Making pets part of hospital care
During animal-assisted therapy, hospitalized patients in West Pavilion, who are undergoing inpatient rehabilitation at Houston Methodist Hospital, benefit from pet interactions in multiple ways.
"Patients get so excited about working with the dogs because many have pets at home or had them in the past. Interacting with them takes the patient mentally, emotionally and socially out of the hospital setting," says Dawn Brown, a Houston Methodist therapeutic recreation specialist.
"We have seen patients walk further and more efficiently with physical therapy, speak with more fluidity and clarity, or improve memory issues with speech therapy. They have improved grip strength, and improved fine motor skills with occupational therapy — just by walking, giving commands and brushing a dog. Multiple goals can be worked on using our volunteers and their dogs as our therapy partners," says Brown.
Animal-assisted therapy may be the cat's meow, but no cats are included during therapy sessions. Patients primarily work with dogs. And, since the COVID-19 pandemic started, parrots have made a great addition to Zoom calls for speech therapy and memory patients.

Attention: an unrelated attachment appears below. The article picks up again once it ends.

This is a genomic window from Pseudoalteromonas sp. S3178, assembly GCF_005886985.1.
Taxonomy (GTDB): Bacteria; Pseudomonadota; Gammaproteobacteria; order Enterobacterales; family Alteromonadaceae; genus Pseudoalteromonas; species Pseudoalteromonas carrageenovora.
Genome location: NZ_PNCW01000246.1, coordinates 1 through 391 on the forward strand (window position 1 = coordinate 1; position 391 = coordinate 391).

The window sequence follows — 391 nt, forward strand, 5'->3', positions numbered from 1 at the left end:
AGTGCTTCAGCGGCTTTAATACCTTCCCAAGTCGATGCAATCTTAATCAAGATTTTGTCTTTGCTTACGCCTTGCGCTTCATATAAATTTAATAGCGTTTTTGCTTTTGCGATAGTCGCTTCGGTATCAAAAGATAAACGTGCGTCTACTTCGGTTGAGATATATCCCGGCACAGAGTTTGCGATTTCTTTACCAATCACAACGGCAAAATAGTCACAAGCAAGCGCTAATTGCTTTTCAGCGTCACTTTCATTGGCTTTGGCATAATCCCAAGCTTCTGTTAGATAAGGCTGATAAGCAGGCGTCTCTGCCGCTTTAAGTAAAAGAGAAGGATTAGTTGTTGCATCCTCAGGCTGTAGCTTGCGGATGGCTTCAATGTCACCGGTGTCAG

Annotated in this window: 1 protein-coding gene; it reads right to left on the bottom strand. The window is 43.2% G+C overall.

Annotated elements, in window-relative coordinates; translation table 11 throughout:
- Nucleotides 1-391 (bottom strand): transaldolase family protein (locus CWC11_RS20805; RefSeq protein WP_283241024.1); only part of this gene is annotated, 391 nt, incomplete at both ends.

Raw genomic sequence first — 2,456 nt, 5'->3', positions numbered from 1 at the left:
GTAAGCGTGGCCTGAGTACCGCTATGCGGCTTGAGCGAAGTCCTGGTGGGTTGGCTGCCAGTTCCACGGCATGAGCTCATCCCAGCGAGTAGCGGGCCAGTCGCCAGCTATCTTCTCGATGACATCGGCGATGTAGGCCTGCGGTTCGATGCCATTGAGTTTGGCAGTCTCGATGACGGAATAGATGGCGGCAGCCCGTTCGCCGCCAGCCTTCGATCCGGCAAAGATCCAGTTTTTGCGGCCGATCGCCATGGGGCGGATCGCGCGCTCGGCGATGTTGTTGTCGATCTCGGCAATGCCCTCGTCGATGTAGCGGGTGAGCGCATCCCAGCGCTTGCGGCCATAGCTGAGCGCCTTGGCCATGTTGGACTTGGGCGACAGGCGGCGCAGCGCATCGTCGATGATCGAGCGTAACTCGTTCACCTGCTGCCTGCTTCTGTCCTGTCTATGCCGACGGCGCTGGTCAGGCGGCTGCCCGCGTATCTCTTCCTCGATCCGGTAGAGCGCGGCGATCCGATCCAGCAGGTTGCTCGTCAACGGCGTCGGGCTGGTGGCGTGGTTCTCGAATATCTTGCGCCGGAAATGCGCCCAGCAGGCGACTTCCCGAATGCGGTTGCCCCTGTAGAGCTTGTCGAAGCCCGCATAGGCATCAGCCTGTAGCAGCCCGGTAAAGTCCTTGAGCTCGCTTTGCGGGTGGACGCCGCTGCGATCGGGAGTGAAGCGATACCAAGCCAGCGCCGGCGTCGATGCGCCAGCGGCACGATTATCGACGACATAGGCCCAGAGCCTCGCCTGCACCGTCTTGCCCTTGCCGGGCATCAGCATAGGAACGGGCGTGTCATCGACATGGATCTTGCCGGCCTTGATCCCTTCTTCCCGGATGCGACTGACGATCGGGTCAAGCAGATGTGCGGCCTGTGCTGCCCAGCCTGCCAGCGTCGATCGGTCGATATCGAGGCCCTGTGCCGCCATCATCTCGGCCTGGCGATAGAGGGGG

According to Brown, this type of therapy helps patients relax while giving them a pick-me-up around the animals. The experience can lower blood pressure and release endorphins, as well as help with joint movement. Patients even ask to see the dogs, even when it isn't their time for therapy.
"Our amazing volunteers and their wonderful dogs from Faithful Paws are great. Dogs have a sixth sense, and, without cues or training, they can read whether a patient is anxious, confused, etc. The dogs settle right in with our patients as if they have been around them for years," Brown adds.
Houston Methodist Hospital Volunteer Services works with various volunteer organizations throughout the community to bring pets and their owners to the hospital to interact with patients.
"The majority of our pet visits in the hospital are just visits where the patients pet and love on the animal or watch them do tricks. Only a small portion of the visits are exercise activities with the patients. Most patients benefit just from getting some love from a pet," says Amanda Guest, director, Houston Methodist Hospital Volunteer Services and Gift Shop.